Big money and the impact on WI cricket

Saturday, August 19, 2017

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Cricket fans can't have missed that the West Indies three-Test tour of England clashes directly with the Caribbean Premier League (CPL regional t wenty20 (T20) franchise tournament) currently ongoing in the Caribbean.

There was a time when such a thing would have been unthinkable. But times have changed dramatically in cricket over the last decade.

Readers will recall that until very recently Cricket West Indies insisted that players could only be selected to play for the West Indies in particular formats (Tests, One-Day Internationals (ODIs), T20s) if they play the equivalent formats in regional cricket.

Since many of the region's top professionals were earning far more money playing in the many cash-rich international T20 leagues springing up around the globe, they fell short of the regional board's criteria.

It meant that embattled West Indies have, in recent years, fielded theoretically under-strength teams in Test and ODI formats, since many T20 stars did not meet the requirements.

With the modern realities staring them in the face and also recognition that West Indies will now have to compete with so-called lesser cricket-playing nations to make it to the 2019 ICC (50 overs) World Cup, Cricket West Indies relented last July.

An amnesty now allows the West Indies selectors to choose from the best available players, even if the player hasn't been playing the equivalent competition in Caribbean domestic cricket. It's expected that new rules along those lines will be formally ratified by the directors of Cricket West Indies later this year.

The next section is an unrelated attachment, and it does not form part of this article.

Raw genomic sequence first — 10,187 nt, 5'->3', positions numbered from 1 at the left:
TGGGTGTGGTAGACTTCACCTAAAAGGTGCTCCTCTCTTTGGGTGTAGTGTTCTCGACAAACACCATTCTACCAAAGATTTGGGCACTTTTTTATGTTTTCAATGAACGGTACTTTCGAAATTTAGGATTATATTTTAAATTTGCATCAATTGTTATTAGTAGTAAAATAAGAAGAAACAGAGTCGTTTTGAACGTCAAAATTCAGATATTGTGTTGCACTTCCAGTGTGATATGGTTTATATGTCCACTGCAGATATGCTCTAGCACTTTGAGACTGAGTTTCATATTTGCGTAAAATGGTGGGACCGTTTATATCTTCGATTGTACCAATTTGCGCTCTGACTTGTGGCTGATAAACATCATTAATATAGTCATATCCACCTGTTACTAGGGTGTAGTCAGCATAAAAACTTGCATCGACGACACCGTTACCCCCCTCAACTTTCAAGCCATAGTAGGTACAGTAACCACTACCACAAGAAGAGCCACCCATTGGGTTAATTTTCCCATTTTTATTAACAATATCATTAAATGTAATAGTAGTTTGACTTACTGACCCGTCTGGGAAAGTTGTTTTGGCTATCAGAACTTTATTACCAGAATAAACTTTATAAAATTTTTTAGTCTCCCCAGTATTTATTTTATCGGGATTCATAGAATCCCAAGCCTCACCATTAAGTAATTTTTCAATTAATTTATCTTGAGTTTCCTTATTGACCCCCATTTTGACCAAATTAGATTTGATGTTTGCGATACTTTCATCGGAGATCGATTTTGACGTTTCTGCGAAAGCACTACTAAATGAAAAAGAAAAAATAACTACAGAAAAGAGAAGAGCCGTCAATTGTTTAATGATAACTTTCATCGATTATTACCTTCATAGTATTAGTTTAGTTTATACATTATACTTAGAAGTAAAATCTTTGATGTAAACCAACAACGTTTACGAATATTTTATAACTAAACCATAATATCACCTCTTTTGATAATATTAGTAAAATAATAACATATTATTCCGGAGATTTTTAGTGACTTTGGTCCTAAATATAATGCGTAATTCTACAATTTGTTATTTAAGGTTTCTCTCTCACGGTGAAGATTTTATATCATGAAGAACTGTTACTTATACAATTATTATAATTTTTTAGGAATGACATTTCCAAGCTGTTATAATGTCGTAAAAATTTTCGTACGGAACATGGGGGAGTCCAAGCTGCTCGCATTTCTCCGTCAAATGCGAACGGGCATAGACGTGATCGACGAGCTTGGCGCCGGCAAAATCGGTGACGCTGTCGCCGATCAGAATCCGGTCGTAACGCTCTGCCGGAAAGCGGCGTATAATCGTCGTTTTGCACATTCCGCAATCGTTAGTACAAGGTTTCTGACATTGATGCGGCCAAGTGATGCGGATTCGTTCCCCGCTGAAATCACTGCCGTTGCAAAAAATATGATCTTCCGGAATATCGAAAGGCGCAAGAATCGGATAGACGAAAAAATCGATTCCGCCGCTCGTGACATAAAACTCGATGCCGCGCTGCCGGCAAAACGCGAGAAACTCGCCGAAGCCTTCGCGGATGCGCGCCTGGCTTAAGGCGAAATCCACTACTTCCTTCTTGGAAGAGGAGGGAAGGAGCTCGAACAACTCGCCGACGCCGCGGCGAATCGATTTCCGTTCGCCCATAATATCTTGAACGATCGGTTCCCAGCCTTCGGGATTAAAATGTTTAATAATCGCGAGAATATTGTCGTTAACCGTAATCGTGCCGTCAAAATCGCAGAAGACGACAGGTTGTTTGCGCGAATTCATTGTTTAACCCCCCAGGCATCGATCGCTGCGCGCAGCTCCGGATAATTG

On that basis, the expectation is that celebrated T20 stars will be available for ODI tournaments going forward, including a qualification tournament.

Of course, money makes the mare run so we will have to expect that in the months and years to come some players will be making themselves unavailable for West Indies selection because of the money on offer in competing high-paying tournaments.

We note what appears to be a move by Cricket West Indies to get players to identify their preferred category of cricket. CWI President Mr Dave Cameron was quoted as saying in July, “ w e must be able to identify the full slate and categories of players we have in the West Indies”.

We must not forget that all of this turbulence has been triggered by the huge revenues being generated by televised T20 cricket, especially in Asia where hundreds of millions watch. Cricket administrators agree that there needs to be some way to so organise global cricket so that schedule clashes such as the ongoing one between the West Indies tour of England and the CPL are avoided.

But where big money is involved, everything else, including the interests of cash-starved cricket regions and countries, take a back seat.

Inevitably Test cricket is getting a beating. So that only recently New Zealand, with an eye to revenues and the fast-evolving realities, cut a scheduled West Indies three-Test tour of that country to just two Tests.

And the long-standing arguments in support of a two-tier Test cricket league system persist. Such an arrangement would involve powerful India, Australia, England, and one or two others in a top league earning the bulk of television revenues with the rest scrambling for scraps in a second tier.

All the more reason for the young West Indies Test squad in England to somehow defy huge odds and make a powerful impression.




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